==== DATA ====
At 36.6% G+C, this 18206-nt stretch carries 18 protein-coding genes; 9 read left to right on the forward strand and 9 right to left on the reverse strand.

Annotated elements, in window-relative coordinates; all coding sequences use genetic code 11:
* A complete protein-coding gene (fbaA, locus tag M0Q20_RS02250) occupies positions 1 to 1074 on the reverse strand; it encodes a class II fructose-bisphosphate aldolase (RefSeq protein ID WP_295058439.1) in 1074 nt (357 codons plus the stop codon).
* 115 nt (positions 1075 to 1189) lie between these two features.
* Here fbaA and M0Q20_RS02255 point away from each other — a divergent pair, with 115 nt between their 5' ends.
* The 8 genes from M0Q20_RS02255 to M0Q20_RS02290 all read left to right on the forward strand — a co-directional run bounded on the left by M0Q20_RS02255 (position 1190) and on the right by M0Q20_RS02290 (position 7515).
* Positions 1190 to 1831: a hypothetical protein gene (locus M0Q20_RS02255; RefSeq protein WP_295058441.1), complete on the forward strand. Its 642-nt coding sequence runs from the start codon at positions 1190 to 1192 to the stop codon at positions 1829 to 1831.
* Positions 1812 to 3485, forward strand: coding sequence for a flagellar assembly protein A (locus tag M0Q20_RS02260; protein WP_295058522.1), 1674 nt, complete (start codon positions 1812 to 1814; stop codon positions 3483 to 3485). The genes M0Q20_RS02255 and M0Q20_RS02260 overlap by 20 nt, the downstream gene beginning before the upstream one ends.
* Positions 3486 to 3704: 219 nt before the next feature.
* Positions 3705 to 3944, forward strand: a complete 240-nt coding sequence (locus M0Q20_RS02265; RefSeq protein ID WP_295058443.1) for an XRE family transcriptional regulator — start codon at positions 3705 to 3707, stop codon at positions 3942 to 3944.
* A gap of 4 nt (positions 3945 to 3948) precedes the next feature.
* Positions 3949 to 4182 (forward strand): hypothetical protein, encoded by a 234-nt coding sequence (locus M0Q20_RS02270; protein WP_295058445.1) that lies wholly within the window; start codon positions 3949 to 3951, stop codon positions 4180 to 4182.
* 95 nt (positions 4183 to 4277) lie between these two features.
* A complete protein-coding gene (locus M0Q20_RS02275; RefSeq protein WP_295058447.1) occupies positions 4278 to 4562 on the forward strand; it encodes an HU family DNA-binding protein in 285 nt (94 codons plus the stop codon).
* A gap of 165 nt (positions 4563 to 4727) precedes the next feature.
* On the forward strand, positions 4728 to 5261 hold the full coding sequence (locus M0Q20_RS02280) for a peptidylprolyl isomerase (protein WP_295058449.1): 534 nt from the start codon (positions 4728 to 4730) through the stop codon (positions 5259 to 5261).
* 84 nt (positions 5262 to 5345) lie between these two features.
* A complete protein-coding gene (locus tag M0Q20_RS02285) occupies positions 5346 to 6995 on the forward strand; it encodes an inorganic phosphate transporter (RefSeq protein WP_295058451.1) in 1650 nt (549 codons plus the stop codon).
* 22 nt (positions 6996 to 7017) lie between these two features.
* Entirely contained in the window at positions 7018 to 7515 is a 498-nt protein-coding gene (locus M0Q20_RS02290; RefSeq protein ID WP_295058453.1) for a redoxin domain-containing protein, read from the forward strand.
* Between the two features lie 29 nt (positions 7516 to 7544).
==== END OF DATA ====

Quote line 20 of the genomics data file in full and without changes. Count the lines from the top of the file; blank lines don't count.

* Entirely contained in the window at positions 7018 to 7515 is a 498-nt protein-coding gene (locus M0Q20_RS02290; RefSeq protein ID WP_295058453.1) for a redoxin domain-containing protein, read from the forward strand.